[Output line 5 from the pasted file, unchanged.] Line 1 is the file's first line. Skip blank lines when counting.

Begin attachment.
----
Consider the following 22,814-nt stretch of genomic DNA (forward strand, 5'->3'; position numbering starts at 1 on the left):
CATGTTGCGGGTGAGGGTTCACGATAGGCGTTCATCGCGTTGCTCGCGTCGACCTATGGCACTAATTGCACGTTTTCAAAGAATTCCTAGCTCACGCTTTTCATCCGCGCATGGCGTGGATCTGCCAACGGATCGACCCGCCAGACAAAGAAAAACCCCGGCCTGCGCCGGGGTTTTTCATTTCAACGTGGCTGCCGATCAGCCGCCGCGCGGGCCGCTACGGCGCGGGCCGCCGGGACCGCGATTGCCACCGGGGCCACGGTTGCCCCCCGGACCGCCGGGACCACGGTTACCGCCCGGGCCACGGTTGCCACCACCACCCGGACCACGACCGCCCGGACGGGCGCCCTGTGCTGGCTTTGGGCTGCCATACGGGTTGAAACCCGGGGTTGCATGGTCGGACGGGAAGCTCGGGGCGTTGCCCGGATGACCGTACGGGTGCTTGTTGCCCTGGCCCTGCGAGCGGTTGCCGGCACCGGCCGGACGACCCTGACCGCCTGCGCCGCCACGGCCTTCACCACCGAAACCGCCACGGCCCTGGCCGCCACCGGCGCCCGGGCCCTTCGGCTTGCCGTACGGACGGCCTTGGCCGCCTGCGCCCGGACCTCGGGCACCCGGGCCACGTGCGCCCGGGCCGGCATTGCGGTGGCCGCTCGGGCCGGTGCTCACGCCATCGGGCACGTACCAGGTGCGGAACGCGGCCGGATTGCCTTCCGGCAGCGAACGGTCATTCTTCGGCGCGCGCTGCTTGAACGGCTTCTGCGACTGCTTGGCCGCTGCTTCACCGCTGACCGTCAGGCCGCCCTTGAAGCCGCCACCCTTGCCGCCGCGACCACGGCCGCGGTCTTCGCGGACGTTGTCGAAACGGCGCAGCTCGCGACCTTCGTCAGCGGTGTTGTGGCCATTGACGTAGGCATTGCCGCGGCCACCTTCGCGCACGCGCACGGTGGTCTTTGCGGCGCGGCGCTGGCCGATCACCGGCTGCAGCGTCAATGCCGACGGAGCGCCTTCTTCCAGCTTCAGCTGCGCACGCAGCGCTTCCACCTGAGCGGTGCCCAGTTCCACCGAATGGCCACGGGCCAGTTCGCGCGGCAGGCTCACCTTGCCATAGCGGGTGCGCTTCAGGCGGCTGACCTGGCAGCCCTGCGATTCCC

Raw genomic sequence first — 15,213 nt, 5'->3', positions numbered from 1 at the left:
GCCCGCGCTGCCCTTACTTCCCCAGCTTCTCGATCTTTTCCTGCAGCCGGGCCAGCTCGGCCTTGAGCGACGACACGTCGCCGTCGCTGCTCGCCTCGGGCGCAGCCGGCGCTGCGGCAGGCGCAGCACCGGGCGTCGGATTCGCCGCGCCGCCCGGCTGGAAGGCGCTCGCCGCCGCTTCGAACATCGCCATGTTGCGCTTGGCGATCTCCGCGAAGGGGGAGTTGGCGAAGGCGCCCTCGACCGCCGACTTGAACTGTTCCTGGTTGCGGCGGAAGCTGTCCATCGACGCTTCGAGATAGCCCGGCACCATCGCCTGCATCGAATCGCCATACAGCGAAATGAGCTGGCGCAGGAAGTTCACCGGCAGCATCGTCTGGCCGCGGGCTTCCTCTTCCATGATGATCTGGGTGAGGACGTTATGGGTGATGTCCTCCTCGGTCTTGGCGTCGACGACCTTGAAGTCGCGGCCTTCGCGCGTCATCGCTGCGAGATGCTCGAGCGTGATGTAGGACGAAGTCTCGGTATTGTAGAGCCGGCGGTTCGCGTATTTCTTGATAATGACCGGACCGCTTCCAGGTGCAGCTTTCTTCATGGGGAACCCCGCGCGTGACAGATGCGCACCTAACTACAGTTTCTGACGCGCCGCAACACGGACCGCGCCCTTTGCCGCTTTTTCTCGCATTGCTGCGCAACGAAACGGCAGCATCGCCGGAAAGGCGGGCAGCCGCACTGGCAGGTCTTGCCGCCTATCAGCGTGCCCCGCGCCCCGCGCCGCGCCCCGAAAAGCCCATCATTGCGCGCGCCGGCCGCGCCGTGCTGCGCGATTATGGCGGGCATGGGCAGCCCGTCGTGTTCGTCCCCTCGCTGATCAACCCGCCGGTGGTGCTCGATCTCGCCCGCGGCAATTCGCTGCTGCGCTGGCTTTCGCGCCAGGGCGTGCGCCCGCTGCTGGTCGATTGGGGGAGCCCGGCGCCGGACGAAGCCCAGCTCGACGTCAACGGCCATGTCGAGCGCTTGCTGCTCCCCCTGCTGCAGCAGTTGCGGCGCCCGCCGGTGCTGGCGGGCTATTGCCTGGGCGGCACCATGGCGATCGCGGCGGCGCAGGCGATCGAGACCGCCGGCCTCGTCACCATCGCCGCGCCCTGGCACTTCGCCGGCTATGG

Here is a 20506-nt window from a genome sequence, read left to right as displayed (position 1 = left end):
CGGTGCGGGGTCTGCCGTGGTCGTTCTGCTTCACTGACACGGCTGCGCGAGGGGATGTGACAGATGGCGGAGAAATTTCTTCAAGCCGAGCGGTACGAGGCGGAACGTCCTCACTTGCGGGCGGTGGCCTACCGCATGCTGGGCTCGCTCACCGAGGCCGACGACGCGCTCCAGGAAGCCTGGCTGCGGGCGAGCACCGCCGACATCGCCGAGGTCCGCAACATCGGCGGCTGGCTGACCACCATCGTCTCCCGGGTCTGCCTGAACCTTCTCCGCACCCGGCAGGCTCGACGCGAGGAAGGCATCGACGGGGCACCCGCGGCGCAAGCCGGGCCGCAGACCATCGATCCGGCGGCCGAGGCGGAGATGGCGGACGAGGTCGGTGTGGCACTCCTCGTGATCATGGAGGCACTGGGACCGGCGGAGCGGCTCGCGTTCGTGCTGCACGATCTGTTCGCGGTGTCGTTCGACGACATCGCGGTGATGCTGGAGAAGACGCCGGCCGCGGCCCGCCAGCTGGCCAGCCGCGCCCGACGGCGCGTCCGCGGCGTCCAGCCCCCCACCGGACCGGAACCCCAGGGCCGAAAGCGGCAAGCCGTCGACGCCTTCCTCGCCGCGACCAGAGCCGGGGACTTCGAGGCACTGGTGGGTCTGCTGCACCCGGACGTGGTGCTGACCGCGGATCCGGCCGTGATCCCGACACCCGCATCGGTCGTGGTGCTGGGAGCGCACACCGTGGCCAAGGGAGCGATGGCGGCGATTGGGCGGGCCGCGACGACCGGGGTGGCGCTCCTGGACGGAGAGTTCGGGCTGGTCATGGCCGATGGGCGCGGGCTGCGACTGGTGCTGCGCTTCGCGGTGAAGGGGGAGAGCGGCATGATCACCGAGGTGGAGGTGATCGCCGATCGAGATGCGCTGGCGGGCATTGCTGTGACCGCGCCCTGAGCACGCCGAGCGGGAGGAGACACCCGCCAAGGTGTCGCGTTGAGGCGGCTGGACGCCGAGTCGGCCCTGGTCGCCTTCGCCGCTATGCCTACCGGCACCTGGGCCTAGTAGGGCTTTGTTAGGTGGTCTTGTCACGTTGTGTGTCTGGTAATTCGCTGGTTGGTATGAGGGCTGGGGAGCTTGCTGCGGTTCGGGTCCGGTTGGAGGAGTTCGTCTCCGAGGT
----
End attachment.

Here is a 20506-nt window from a genome sequence, read left to right as displayed (position 1 = left end):